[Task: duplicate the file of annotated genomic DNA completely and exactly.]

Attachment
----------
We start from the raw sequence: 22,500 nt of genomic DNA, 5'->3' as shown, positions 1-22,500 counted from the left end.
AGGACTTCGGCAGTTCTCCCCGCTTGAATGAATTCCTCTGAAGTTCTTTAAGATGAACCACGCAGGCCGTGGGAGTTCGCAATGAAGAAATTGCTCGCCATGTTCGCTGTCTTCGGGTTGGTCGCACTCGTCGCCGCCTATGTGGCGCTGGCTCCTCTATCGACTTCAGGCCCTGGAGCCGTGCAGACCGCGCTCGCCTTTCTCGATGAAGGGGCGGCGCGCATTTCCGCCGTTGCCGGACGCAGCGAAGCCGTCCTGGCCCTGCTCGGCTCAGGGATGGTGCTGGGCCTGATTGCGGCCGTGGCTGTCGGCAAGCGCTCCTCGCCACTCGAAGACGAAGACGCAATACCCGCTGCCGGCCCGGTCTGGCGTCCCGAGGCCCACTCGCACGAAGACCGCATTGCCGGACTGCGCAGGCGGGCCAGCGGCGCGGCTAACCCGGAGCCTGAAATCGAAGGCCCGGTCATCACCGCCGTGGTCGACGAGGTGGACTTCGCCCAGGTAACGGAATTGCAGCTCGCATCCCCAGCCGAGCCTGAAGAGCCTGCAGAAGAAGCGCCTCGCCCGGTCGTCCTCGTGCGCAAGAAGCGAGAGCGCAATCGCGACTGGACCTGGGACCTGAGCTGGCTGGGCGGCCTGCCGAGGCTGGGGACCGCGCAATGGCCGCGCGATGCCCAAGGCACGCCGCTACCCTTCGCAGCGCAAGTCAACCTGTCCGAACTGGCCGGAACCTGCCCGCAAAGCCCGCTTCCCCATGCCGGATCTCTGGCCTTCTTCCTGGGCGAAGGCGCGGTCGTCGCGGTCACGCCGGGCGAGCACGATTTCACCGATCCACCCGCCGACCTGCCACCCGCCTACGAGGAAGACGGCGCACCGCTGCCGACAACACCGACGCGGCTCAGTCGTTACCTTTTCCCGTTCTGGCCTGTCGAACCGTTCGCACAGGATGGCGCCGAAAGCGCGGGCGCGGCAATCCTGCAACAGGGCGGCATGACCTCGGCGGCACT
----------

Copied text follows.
We start from the raw sequence: 22,500 nt of genomic DNA, 5'->3' as shown, positions 1-22,500 counted from the left end.
AGGACTTCGGCAGTTCTCCCCGCTTGAATGAATTCCTCTGAAGTTCTTTAAGATGAACCACGCAGGCCGTGGGAGTTCGCAATGAAGAAATTGCTCGCCATGTTCGCTGTCTTCGGGTTGGTCGCACTCGTCGCCGCCTATGTGGCGCTGGCTCCTCTATCGACTTCAGGCCCTGGAGCCGTGCAGACCGCGCTCGCCTTTCTCGATGAAGGGGCGGCGCGCATTTCCGCCGTTGCCGGACGCAGCGAAGCCGTCCTGGCCCTGCTCGGCTCAGGGATGGTGCTGGGCCTGATTGCGGCCGTGGCTGTCGGCAAGCGCTCCTCGCCACTCGAAGACGAAGACGCAATACCCGCTGCCGGCCCGGTCTGGCGTCCCGAGGCCCACTCGCACGAAGACCGCATTGCCGGACTGCGCAGGCGGGCCAGCGGCGCGGCTAACCCGGAGCCTGAAATCGAAGGCCCGGTCATCACCGCCGTGGTCGACGAGGTGGACTTCGCCCAGGTAACGGAATTGCAGCTCGCATCCCCAGCCGAGCCTGAAGAGCCTGCAGAAGAAGCGCCTCGCCCGGTCGTCCTCGTGCGCAAGAAGCGAGAGCGCAATCGCGACTGGACCTGGGACCTGAGCTGGCTGGGCGGCCTGCCGAGGCTGGGGACCGCGCAATGGCCGCGCGATGCCCAAGGCACGCCGCTACCCTTCGCAGCGCAAGTCAACCTGTCCGAACTGGCCGGAACCTGCCCGCAAAGCCCGCTTCCCCATGCCGGATCTCTGGCCTTCTTCCTGGGCGAAGGCGCGGTCGTCGCGGTCACGCCGGGCGAGCACGATTTCACCGATCCACCCGCCGACCTGCCACCCGCCTACGAGGAAGACGGCGCACCGCTGCCGACAACACCGACGCGGCTCAGTCGTTACCTTTTCCCGTTCTGGCCTGTCGAACCGTTCGCACAGGATGGCGCCGAAAGCGCGGGCGCGGCAATCCTGCAACAGGGCGGCATGACCTCGGCGGCACT